Andrews has acknowledged however that the ‘real subject of the play is the relation between authority and alienation’ and not the ‘history of the Ordnance Survey’ (Andrews 1983, 121).

I would venture to promote the view that perhaps Translations is best understood as a dramatisation of anglicisation and the anglicisation of Irish place-names in its totality, over hundreds of years, rather than as a drama set strictly in the period of the Ordnance Survey.

In his own defence Friel has relied on the simple fact that he was writing fiction rather fact :

“Writing a historical play may bestow certain advantages but it also imposes particular responsibilities. The apparent advantages are the established historical facts or at least the received historical ideas in which the work is rooted and which gives it its apparent familiarity and accessibility. The concomitant responsibility is to acknowledge those facts or ideas but not to defer to them. Drama is first a fiction, with the authority of fiction. You don’t go to Macbeth for history.”(Friel 183, 124)

For Kevin Barry ‘[t]he collision between [A Paper Landscape and Translations] epitomises a larger aggression between
fiction and history’ and he describes them as ‘complementary texts’ (Barry 1983, 183).Friel_Language

The literary value of Translations is beyond the remit of this essay. However I would venture to promote the view that perhaps Translations is best understood as a dramatisation of anglicisation and the anglicisation of Irish place-names in its totality, over hundreds of years, rather than as a drama set strictly in the period of the Ordnance Survey.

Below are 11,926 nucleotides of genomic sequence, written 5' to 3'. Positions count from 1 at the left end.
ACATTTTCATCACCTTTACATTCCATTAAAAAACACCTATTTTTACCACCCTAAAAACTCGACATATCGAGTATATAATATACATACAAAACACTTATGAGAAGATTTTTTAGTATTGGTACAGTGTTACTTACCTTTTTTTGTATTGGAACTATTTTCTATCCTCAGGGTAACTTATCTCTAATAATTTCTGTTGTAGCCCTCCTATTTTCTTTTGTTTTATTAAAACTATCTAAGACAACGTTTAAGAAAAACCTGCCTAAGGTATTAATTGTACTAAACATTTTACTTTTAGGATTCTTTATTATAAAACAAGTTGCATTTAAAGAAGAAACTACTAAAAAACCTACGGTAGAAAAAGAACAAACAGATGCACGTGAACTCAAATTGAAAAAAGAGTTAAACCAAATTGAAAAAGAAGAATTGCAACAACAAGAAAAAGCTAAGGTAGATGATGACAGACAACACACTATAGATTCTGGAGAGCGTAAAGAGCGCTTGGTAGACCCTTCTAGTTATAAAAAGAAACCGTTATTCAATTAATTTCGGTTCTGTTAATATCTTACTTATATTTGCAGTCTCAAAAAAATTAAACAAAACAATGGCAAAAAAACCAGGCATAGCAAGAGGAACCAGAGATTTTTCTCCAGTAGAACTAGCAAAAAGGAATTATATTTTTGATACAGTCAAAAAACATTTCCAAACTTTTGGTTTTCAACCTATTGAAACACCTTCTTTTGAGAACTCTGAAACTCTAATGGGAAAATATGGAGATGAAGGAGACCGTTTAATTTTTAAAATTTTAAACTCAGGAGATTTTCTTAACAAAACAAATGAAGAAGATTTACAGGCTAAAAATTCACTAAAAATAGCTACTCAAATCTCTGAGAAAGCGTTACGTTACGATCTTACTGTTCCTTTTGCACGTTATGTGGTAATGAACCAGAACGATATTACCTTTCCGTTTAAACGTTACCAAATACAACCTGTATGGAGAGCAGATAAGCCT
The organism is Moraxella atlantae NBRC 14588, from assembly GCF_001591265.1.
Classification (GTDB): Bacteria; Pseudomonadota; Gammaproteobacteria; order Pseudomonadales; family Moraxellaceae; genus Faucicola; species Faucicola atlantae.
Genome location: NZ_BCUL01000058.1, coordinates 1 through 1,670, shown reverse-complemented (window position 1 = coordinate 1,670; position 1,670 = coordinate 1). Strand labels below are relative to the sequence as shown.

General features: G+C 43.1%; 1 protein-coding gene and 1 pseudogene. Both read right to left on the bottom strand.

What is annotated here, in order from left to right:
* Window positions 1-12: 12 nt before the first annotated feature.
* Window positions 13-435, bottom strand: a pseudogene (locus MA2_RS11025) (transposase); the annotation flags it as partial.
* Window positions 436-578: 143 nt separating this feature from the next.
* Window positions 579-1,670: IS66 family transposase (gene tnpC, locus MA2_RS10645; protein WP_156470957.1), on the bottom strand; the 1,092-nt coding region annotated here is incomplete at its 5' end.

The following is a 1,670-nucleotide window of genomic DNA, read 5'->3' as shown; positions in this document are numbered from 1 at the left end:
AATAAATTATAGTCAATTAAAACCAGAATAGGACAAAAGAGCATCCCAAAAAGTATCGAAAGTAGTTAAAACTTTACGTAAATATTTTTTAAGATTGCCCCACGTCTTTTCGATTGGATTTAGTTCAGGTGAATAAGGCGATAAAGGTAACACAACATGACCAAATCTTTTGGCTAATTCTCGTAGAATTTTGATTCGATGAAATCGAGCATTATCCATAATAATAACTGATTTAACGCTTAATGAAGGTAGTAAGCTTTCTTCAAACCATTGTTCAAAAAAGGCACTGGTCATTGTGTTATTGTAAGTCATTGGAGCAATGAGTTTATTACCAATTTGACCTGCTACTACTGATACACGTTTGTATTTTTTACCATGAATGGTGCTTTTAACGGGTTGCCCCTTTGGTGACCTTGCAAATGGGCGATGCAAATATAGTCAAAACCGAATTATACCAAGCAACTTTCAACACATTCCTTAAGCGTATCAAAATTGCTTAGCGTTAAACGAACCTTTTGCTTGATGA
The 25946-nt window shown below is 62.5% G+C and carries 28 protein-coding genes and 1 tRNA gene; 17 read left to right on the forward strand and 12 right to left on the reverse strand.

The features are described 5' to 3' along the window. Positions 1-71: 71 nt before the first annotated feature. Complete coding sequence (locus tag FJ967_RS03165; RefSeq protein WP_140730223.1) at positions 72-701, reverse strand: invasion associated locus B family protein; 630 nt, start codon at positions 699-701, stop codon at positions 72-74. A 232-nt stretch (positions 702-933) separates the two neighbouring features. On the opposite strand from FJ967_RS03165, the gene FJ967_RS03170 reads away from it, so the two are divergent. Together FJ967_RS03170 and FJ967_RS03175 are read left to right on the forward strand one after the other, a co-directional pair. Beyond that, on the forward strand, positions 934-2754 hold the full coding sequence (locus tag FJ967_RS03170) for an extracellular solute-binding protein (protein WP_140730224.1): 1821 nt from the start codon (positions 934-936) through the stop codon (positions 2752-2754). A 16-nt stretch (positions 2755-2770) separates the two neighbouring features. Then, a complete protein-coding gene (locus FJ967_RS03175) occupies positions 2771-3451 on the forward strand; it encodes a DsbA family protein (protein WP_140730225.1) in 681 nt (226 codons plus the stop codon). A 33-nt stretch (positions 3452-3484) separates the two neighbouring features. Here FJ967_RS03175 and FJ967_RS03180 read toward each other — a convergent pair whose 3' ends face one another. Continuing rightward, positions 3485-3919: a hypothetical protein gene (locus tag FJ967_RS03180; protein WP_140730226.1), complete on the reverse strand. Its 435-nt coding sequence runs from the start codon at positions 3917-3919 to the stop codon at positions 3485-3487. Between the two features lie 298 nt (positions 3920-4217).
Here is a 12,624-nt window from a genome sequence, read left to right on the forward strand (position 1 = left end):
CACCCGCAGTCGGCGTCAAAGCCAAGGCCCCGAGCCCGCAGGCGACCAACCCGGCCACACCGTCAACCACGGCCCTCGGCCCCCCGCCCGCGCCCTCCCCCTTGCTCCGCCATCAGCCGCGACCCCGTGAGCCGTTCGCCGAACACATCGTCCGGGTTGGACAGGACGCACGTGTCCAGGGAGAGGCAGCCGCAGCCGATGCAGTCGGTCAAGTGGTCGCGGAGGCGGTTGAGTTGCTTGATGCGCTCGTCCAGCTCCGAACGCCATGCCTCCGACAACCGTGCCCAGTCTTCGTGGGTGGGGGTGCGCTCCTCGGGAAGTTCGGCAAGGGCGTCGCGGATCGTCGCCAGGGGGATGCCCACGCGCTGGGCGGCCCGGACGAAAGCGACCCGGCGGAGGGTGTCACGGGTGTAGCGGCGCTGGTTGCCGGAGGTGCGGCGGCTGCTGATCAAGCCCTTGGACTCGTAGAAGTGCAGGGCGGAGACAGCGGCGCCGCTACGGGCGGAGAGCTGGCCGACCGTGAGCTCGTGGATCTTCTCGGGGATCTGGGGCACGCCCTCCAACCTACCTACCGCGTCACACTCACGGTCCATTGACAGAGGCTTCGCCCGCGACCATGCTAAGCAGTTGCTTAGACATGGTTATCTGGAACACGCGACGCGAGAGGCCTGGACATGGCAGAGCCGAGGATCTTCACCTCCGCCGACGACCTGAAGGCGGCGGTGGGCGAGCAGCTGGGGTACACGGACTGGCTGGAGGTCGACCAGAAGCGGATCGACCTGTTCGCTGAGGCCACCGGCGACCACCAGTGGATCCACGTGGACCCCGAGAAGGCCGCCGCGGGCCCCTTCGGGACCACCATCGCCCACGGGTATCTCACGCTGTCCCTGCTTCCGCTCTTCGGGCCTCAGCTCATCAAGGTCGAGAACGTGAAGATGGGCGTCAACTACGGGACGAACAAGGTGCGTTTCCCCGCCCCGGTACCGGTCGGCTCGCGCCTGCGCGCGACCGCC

According to the geographer Catherine Nash …

… Translations is not simply a representation of a simple historical geography of placename change but a complex intervention into the discourses of place and naming in Ireland (Nash, 466)

Andrews is quite correct that Translations is unfortunately the dominant influence on contemporary perceptions of the Ordnance Survey, its treatment of place-names and the political background to that treatment.

Nevertheless, Translations is a work of fiction and should be treated as such, regardless of the ability or otherwise of the theatre going public to discern that fiction from historical fact.

Legacy of the 1st Ordnance Survey

The fact that the anglicised place-name forms decided by the first Ordnance Survey remain the forms found used on signage, maps and official documentation in both Northern Ireland and in the Republic of Ireland is testimony to its continuing legacy.

The first Ordnance Survey was the first attempt to seriously and systematically study all Irish townland names.

The Ordnance Survey Name-Books and Ordnance Survey Letters remain a very important resource for the study of Irish place-names and their etymology and ‘the Irish forms collected by O’Donovan and his colleagues constitute one of the most important sources of Irish-language placenames ever assembled’ (Mac Giolla Easpaig 2008, 167).